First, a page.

Written by: Phoebe Raven, CC2K Staff Writer
A few weeks ago I shockingly confessed that I, TV junkie extraordinaire, was bored with television and needed Finale Week to roll around already and raise the stakes. And it did. While a few shows still have to follow foot, a lot of shows made their final appearance before the summer break (or forever) and gave fans and critics lots to talk about.
It is impossible to run down all the finales of all the shows and I will keep my mouth shut on one of the most hype-infused ones – Lost – but I will at least talk about some of the finales of shows I called out in my earlier article.
Warning: Spoilers ahead, if you aren’t up to date on your TV shows!
Let us start off with House:
This show needed a shake-up, according to my own assessment, and this it got. While the final episode of Season Six was in no way stellar, because it was too on the nose regarding House’s leg issues (and the resulting drug issues and personality issues), it did give me a lot of the things I asked for.
Firstly, Thirteen is taking a leave of absence. This is delightful to me. Though I have a lot of respect for Olivia Wilde and many people came around on her character Thirteen, I never really did. I still miss Cameron and I could never relate to Thirteen’s distanced, hardened, “bad girl with issues” act. I liked her best when coupled with Foreman, who went critically underused in the last half of the season. So I won’t be biting my nails for Thirteen’s return next season.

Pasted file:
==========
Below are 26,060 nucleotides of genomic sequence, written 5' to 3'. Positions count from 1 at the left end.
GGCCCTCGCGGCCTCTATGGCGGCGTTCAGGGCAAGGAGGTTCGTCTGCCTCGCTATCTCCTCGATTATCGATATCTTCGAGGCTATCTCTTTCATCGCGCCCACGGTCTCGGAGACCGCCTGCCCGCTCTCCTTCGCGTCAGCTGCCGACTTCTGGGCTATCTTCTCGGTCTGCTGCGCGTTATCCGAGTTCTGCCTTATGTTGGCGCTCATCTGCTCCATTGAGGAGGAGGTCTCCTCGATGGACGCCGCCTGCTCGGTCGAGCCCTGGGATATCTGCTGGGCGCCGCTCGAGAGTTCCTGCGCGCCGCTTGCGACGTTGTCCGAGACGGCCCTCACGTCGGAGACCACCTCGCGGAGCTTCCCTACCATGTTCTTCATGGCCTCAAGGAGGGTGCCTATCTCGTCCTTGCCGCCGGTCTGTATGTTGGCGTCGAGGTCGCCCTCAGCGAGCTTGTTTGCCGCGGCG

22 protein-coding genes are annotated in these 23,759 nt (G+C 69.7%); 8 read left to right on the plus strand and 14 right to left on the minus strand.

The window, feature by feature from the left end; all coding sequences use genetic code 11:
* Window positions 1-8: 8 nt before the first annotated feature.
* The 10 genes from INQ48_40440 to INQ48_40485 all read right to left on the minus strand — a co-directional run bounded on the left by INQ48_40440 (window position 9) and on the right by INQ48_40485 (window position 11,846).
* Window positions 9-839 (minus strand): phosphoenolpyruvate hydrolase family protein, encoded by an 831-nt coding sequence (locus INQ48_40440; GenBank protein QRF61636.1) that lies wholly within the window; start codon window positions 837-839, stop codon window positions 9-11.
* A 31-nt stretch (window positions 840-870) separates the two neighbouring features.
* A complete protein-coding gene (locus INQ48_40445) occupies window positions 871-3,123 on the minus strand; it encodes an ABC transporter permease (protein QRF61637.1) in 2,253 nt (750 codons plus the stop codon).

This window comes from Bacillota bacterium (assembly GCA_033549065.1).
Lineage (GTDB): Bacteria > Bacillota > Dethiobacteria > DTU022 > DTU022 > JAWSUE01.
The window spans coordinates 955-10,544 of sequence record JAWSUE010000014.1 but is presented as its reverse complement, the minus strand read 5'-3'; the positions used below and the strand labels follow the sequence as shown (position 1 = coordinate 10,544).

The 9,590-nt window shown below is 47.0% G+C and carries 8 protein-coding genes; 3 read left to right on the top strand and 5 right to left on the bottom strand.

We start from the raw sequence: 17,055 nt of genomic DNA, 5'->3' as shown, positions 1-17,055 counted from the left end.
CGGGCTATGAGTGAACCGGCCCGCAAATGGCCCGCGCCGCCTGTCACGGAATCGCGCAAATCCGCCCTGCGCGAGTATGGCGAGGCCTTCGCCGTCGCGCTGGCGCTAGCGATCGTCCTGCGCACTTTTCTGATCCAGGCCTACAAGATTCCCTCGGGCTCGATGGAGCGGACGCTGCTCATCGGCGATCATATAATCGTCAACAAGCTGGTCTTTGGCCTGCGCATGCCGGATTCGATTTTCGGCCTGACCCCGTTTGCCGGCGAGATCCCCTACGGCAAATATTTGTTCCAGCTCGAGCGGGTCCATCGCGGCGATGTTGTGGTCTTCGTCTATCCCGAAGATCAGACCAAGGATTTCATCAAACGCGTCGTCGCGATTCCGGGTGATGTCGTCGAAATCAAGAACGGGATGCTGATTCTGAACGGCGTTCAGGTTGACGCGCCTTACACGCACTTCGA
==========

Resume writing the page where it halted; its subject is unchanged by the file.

The other thing the Season Six finale delivered on was the House-Cuddy relationship: looks like Huddy will finally get a chance and it has been a long time coming. I never believed Cuddy was serious about Lucas anyway, so when the “for real” Huddy kiss finally happened, it didn’t take me by surprise at all. Maybe it should have, but my level of caring about House’s characters has been considerably reduced during this lackluster season, so I just nodded in approval.
A decent season finale was not enough to redeem the entire season, but there is hope for House’s future.
I also mentioned the underlying, boiling issues of Grey’s Anatomy that needed a good finale and boy, did Shonda Rhimes pull out all the stops! The two-hour Season Six finale was emotionally charged to the limit, although it did have some logical loopholes.
Let’s not get into the specifics of how a SWAT team actually handles a shooter in a hospital (or school or any other public building) and just suspend our disbelief for the sake of being entertained, heartbroken and riveted by the Grey’s finale.